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Nonetheless, even with laws and regulations on prostitution, over 50% of the prostitution cases occur outside the law. The decriminalization of prostitution in the Netherlands has benefitted sex workers due to reduced cases of exploitation and sexual violence. It has also discouraged underage prostitution and reduced sexually transmitted disease prevalence among female sex workers. Statistics also show that violence cases have gone down significantly. Remarkably, since the decriminalization of prostitution in the country, the sex trade in trade occurs indoors (90%) as compared to 10% street prostitution. Majority of those in the streets are either drug addicts or cannot afford to pay rent (Comte, 2014).

New Zealand had similar laws like those of Canada on prostitution. However, in 2003, the government decriminalized prostitution by allowing adult persons to take part in the practice at choice. The law proposed the formation of brothels consisting of about five sex workers certified by the state. The brothels must promote safe practices within the trade and those who fail honor this directive receive punishment. In 2008, the Prostitution Review Committee noted that although there were cases of sexual violence, human trafficking, walking away without paying for services, and burglary, this time round they were infrequent. Female sex workers also were free to report cases of physical or sexual violence to the police. Additionally, under-age prostitution remained relatively low. Just like in Netherlands, most female sex workers opted for indoor prostitution, as they felt secure (Gillian, FitzGerald, & Brunton, 2009).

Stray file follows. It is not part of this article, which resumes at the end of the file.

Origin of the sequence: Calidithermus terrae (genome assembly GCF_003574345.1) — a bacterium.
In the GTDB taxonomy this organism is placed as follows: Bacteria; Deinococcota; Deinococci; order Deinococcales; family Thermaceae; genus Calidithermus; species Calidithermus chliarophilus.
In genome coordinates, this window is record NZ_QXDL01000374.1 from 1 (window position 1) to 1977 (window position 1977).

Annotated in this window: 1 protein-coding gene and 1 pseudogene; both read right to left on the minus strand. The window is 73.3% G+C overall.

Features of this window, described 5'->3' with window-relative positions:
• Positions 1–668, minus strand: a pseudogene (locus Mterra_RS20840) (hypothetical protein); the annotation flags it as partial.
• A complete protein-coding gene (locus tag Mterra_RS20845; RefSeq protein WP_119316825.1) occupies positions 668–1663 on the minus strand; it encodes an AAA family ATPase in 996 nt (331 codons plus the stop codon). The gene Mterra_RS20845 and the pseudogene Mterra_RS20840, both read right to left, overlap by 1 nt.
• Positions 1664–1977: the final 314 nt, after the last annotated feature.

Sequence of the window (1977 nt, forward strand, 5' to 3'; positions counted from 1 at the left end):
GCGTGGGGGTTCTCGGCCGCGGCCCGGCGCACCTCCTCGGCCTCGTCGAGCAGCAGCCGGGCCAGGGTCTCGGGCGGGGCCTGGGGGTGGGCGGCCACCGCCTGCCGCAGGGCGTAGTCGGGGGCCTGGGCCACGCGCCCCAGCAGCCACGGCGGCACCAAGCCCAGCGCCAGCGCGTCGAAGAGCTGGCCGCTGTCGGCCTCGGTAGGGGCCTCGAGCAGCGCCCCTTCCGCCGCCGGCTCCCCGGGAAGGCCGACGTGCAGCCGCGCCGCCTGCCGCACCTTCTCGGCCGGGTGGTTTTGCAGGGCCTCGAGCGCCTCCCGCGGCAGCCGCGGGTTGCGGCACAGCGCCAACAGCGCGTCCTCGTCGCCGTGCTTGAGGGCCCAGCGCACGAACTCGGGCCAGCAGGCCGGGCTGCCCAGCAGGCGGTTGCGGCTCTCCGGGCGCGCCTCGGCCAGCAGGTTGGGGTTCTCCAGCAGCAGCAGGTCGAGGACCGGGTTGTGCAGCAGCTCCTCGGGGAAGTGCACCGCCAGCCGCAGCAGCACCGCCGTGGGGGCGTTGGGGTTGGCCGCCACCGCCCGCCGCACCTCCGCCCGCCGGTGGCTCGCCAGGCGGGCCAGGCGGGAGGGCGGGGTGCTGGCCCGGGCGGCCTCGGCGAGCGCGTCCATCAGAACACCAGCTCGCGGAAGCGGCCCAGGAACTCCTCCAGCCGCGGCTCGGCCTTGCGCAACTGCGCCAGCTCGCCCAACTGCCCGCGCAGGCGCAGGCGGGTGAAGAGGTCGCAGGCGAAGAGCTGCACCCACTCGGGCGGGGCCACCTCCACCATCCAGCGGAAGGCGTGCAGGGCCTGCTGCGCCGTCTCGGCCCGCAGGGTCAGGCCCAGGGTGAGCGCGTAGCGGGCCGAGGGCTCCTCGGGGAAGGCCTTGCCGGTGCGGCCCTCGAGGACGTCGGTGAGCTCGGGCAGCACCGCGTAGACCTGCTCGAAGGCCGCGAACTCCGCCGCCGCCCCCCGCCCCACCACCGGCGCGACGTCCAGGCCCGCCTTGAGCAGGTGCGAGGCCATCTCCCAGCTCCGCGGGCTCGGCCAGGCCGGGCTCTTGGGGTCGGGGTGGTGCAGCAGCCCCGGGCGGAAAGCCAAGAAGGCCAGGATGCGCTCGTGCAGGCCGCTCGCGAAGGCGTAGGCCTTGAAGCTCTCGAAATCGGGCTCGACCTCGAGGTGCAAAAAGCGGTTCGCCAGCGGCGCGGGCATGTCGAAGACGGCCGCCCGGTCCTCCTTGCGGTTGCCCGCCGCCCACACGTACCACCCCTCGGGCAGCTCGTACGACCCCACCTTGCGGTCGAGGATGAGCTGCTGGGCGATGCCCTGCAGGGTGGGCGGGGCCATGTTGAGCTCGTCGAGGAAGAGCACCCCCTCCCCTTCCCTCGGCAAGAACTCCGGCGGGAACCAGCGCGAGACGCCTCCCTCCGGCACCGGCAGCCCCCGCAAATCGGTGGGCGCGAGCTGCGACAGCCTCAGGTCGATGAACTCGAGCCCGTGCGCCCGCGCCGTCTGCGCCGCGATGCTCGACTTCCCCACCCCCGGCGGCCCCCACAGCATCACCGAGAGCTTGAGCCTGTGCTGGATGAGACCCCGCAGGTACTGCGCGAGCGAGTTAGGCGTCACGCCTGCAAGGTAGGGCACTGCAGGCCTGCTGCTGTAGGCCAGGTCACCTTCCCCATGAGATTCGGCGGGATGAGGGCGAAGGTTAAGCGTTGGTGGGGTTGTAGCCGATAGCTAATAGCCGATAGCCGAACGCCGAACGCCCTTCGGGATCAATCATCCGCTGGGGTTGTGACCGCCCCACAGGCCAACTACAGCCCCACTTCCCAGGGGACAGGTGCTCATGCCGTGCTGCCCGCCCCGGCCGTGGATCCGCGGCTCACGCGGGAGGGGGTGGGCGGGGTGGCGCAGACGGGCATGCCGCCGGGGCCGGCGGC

Another country that has decriminalized prostitution is Germany. Before 2002, just like in Canada, it was a crime punishable under the law to run a brothel. It was even illegal to practice prostitution in Germany, as the government disallowed any form of sexual trade. Under special circumstances, sex workers had to register with the government and agree to undergo a compulsory disease screening exercise.

However, in 2002, Germany decriminalized prostitution by allowing sex workers to form brothels and offer sexual services to interested clients without pimping. The mandatory disease screening became invalid, but sex workers had to operate within the law. The major goals of decriminalization of prostitution in Germany were to enhance the working conditions of sex workers, reduce crimes, discourage human trafficking and prevent under-age prostitution. The Legislative Report of 2007 indicated that although the government hoped many sex workers would leave the practice, they did not. However, cases of exploitation of under-age women, violence, and human trafficking scenes dropped significantly (Margot, 2007).